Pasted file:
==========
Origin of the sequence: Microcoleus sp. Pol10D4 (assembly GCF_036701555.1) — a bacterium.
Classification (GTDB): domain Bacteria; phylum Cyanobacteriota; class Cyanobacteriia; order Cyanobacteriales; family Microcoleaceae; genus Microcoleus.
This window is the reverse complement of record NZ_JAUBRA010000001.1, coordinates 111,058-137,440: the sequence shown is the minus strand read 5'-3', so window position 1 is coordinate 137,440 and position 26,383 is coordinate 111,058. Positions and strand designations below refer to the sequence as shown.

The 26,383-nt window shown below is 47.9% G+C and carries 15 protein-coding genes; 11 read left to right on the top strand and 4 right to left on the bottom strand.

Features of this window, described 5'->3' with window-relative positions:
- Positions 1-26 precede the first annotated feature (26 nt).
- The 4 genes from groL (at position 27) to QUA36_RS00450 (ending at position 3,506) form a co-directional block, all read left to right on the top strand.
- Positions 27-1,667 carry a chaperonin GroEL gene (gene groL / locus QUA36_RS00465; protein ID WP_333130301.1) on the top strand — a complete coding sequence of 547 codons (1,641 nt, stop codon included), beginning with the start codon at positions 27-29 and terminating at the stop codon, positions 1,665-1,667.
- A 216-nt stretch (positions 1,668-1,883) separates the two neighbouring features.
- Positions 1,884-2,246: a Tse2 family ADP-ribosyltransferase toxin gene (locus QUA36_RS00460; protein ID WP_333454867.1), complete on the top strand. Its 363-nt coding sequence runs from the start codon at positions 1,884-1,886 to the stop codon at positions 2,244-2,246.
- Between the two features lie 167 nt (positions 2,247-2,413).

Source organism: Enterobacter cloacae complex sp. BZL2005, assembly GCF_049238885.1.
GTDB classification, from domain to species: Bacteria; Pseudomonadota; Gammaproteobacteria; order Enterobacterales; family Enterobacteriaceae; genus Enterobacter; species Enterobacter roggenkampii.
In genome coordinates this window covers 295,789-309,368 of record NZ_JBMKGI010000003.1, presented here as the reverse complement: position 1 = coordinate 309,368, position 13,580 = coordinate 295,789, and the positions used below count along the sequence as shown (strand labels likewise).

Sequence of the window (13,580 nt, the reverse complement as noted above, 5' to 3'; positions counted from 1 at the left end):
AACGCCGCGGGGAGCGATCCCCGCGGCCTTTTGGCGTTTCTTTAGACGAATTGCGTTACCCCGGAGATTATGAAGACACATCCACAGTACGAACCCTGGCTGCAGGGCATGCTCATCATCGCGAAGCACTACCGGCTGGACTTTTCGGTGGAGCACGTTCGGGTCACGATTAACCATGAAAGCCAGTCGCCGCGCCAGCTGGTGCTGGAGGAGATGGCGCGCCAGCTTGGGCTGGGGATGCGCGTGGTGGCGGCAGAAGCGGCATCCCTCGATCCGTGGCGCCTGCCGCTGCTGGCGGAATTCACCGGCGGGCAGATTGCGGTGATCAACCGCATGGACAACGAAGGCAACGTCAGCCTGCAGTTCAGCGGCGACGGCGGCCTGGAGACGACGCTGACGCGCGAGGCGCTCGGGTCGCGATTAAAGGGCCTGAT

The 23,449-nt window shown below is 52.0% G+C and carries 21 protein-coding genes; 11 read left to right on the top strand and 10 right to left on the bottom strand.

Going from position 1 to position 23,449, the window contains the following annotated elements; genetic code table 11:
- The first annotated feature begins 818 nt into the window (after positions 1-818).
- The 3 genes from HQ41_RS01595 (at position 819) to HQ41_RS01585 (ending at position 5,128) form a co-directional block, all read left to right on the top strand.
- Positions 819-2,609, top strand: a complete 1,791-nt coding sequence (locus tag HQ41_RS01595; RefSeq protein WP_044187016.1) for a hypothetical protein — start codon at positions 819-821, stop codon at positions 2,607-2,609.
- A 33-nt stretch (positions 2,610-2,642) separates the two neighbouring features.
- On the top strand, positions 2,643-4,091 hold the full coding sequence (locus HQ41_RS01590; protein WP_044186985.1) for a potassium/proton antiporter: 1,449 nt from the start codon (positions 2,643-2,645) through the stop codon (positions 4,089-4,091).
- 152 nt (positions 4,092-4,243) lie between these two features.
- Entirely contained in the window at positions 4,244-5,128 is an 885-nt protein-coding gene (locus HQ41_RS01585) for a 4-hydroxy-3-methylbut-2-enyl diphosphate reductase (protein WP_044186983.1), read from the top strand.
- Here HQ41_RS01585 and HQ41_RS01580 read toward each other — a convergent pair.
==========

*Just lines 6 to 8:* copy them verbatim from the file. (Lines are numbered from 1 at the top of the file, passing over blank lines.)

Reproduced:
- Positions 1-26 precede the first annotated feature (26 nt).
- The 4 genes from groL (at position 27) to QUA36_RS00450 (ending at position 3,506) form a co-directional block, all read left to right on the top strand.
- Positions 27-1,667 carry a chaperonin GroEL gene (gene groL / locus QUA36_RS00465; protein ID WP_333130301.1) on the top strand — a complete coding sequence of 547 codons (1,641 nt, stop codon included), beginning with the start codon at positions 27-29 and terminating at the stop codon, positions 1,665-1,667.